CC="C:\Program Files (x86)\Microsoft Visual Studio\2019\Community\VC\Tools\Llvm\8.0.0\bin\clang.exe"

CFLAGS=-m64 -g -Wall -Wextra -IC:\build\fcgi-2.4.1-SNAP-0910052249\include
LDFLAGS=-LC:\build\fcgi-2.4.1-SNAP-0910052249\libfcgi\Release -llibfcgi

hello.exe: hello.c
	$(CC) $(CFLAGS) hello.c -ohello.exe $(LDFLAGS)

install: hello.exe
	copy hello.exe C:\opt\Apache24\htdocs

Here, the installation target doesn’t copy the DLL file, we assume that’s been taken care of beforehand.

Happy coding FastCGI applications.

Contact

The author can be reached at johann@myrkraverk.com.

Porting a PostgreSQL Extension from Unix to Windows 10

2ndQuadrant has written before about how to build your own extension for Windows. This time we take a look at what it takes to port one written by someone else. I am building this for PostgreSQL 11 on Windows using Visual Studio 2019 and clang.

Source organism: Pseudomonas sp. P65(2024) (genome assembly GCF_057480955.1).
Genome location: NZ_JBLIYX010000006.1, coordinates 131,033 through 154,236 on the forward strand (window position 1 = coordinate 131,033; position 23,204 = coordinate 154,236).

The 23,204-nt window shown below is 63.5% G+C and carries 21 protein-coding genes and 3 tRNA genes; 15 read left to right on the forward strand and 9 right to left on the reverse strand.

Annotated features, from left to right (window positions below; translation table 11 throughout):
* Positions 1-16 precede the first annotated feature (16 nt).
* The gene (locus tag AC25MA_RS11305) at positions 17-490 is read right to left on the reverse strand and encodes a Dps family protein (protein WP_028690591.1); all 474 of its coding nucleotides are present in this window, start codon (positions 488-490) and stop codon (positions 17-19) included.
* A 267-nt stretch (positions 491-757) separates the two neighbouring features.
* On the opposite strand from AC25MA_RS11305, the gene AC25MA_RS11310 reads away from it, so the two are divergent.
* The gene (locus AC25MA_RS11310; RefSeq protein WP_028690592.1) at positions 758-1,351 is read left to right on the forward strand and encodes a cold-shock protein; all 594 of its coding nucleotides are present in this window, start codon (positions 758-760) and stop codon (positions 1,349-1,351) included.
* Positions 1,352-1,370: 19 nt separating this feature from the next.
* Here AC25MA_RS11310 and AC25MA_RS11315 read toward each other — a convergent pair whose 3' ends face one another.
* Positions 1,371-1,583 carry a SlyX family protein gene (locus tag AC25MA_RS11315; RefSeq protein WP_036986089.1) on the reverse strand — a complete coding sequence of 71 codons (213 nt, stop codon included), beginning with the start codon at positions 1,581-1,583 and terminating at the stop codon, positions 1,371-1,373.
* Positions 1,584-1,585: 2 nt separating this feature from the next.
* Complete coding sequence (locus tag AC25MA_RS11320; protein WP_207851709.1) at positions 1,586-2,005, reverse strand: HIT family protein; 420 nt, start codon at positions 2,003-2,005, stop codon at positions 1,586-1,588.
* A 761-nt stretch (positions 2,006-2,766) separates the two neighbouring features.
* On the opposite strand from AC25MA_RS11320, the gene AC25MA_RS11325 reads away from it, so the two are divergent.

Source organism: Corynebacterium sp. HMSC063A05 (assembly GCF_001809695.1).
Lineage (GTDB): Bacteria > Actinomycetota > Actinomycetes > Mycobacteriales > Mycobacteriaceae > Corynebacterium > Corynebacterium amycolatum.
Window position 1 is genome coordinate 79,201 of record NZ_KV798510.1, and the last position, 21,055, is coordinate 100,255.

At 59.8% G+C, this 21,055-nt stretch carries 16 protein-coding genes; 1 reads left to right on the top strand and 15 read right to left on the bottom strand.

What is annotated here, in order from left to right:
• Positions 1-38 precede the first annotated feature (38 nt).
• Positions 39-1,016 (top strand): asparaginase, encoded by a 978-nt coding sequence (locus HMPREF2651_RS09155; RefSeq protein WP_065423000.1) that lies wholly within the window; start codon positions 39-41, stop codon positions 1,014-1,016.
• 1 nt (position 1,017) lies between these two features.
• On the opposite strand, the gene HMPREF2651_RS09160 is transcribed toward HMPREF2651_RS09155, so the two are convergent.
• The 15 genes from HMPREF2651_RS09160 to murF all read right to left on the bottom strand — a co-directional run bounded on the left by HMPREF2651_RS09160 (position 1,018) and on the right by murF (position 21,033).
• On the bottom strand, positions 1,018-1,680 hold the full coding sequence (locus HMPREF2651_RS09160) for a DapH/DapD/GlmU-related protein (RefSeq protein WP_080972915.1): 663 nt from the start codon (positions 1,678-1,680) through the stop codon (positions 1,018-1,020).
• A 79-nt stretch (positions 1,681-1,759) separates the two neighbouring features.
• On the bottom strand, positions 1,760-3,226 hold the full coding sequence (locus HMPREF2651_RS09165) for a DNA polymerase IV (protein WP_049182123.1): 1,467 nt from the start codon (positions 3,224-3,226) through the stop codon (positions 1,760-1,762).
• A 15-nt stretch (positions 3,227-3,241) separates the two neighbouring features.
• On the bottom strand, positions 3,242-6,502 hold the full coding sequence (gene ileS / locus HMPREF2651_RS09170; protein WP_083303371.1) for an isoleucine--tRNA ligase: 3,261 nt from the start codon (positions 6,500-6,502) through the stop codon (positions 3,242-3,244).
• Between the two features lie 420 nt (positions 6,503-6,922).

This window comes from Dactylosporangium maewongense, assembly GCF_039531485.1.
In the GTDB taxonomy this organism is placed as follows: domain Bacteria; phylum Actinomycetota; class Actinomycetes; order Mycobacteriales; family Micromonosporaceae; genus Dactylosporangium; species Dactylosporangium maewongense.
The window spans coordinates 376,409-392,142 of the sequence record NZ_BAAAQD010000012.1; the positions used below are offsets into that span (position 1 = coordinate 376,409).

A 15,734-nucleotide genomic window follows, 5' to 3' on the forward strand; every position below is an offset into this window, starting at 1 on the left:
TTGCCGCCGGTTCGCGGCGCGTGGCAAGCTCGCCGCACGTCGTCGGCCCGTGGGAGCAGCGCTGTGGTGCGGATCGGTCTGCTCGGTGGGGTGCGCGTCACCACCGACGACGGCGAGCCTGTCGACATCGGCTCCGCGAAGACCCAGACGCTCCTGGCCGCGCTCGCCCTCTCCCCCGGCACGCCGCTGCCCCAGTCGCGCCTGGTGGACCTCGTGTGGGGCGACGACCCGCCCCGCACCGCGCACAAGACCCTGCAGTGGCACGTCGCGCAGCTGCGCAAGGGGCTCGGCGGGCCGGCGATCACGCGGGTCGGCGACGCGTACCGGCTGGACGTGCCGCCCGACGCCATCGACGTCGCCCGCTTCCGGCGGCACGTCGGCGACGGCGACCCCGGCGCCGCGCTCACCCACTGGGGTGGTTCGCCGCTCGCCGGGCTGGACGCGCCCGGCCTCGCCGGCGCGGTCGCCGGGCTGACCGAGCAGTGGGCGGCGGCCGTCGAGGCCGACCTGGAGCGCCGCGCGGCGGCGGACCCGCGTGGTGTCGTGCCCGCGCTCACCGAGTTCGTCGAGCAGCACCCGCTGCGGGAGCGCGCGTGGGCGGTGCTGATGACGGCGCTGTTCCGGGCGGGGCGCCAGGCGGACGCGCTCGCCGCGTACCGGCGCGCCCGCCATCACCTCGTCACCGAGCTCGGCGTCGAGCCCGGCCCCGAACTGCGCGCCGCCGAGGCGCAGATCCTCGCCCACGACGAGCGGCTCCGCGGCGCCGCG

Here we are working with the hashtypes extension. Unfortunately, at the time of writing, version 0.1.5 has not been released with the support for PostgreSQL 11. So we build one from git.

git clone https://github.com/adjust/hashtypes.git

The first thing we do is to take a look at the C source files. There are only four of them, common.c, crc32.c, md5.c, and sha.c so we can be reasonably sure the porting effort will be quick.
Continue reading Porting a PostgreSQL Extension from Unix to Windows 10

Simple SHA256 Hashing with NSS in C

Here we present a program that calculates SHA256 of the string "abc" as a demonstration of how to use Mozilla’s Network Security Services library. We assume the reader has compiled a working library, or installed one through a package manager. The build instruction in this tutorial assume Windows and Visual Studio 2019 with clang.

My comments are overly verbose, and this should make it easier for beginners to follow along.
Continue reading Simple SHA256 Hashing with NSS in C

Building Mozilla NSS on Windows 10

If you’re like me you may have searched the web on how to build the Mozilla Network Security Services on Windows 10. You may have found this obsolete project on Github. You may also have found the obsolete directions for Pidgin too.